Return to the Parents Forum | Post a Follow-Up

 o
Kids At Adult Parties? Long

Posted by scorpgirl24 (My Page) on
Mon, Mar 26, 07 at 9:42

I have a very troublesome situation. We have a large group of friends that my husband and I see occasionally. This is usually for neighborhood parties. We do not live in the neighborhood anymore, but are still close by.
Most of us do not have children-with the expection of one couple. They have 2 boys who are 3 and 8 years old. The 8 year old is an angel. I have watched him numerous times when he was younger. When his mother was having some medical issues, she called me spur of the moment to watch him while she was in the hospital. Her husband works out of town. I never turned her down. I loved spending time with him.
The issue is that now she has a 3 year old who is adorable, but a crazy little boy. He has bitten not only his brother, but a little girl at pre-school. All of the group of friends just love him, but I believe they secretly cringe when he turns into a banshee and screams at a gathering. Our parties are very casual-usually BBQ's or early beach parties. There has never been a time when the kids have not been there.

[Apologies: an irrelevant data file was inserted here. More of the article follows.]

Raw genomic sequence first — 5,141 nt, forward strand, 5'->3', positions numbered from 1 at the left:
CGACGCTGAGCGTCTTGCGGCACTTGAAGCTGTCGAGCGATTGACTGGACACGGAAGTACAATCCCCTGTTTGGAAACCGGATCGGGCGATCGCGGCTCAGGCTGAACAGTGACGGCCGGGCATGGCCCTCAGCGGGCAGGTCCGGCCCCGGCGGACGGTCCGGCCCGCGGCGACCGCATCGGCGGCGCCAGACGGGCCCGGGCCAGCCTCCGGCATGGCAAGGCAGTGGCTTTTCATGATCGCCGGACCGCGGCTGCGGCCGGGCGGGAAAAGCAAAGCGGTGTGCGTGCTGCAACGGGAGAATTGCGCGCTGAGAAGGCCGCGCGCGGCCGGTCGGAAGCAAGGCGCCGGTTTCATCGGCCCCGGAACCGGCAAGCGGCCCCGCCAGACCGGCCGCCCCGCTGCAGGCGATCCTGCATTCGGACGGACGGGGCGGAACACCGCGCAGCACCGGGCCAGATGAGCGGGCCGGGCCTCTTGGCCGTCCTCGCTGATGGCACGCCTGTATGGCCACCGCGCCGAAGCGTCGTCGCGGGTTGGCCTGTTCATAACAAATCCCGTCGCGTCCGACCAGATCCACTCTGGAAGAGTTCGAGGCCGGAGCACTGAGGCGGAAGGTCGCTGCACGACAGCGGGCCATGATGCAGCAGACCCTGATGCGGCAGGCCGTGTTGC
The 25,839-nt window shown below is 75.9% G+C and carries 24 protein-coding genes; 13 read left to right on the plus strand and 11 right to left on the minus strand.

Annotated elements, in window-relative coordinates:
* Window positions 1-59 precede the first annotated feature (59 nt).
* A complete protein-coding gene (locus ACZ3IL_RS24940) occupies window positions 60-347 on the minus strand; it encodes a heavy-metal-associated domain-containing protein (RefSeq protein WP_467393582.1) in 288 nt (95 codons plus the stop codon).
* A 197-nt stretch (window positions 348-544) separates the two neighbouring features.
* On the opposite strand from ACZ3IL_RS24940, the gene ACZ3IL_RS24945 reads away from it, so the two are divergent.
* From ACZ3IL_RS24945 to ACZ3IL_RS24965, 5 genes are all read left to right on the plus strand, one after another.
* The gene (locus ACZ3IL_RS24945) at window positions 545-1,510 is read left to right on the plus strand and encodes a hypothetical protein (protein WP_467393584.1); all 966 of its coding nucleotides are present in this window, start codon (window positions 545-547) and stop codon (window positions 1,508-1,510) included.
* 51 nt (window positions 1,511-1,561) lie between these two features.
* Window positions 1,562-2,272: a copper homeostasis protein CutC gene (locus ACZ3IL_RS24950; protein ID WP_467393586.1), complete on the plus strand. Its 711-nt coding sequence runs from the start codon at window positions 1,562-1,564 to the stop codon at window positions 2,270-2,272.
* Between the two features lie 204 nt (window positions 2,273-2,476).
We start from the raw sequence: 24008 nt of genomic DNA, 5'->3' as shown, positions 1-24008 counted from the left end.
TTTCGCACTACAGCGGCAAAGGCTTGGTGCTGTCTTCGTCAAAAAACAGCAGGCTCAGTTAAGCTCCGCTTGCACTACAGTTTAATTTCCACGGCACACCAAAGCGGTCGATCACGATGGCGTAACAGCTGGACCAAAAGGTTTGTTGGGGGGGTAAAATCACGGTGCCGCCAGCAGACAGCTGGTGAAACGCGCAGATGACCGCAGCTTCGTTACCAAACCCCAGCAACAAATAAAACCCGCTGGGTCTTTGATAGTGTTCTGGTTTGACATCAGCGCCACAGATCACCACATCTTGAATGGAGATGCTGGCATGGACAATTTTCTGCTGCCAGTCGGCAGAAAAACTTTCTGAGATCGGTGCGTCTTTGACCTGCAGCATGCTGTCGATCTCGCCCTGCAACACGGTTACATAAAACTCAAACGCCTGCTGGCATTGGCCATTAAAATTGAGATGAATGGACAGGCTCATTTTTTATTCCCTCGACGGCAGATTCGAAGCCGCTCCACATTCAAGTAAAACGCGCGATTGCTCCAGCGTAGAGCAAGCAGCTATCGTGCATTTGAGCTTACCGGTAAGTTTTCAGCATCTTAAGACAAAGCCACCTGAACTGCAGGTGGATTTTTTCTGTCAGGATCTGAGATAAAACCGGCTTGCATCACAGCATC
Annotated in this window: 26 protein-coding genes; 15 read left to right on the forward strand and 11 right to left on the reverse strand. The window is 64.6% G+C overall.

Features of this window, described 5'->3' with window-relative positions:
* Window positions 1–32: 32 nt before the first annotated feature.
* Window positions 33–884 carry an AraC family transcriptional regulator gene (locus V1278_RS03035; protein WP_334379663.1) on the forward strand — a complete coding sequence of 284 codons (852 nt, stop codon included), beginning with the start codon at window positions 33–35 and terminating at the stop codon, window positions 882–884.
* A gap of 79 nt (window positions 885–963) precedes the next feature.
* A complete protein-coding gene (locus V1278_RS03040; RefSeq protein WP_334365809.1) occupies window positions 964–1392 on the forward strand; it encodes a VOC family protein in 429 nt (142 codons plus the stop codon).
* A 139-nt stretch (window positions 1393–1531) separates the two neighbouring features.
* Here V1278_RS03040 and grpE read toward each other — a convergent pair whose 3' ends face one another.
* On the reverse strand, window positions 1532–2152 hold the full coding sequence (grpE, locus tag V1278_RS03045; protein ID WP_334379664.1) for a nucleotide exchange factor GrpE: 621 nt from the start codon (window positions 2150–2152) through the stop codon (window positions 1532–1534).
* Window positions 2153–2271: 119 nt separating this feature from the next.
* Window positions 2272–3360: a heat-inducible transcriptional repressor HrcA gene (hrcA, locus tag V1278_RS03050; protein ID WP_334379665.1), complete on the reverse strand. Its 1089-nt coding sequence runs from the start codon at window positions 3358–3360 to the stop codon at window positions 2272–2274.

Recently, a member of the group was having a cocktail party. This mom asked if the kids were invited and in a roundabout way, they implied that it was an adult party. Let me add that the woman having the party is not a favorite of this mom.
The mom called me to tell me about the kids not being invited. I was not asked for my opinion-I did not give it.
There are so many details to this situation that I did not mention, but I do not want to write a book.
Anyway, she showed up at the party alone and we all had a wonderful time. The clincher-about an hour into the party, I noticed 3 other children in a small TV room. I did not even hear a peep out of the young kids. I was wondering how this was received by mom. I didn't ask.
Any opinions on how to tactfully handle this situation when I have a summer party. I now have firsthand experience on how angry and insulted she was by our conversation. I value her friendship and do not want to insult her. If the little one was more well-behaved-I wouldn't mind. The fact is, when it was just the older boy-this was a non-issue. Please help! I usually have no problem speaking my mind, but when it comes to religon, politics or people's kids-it could be a very heated issue.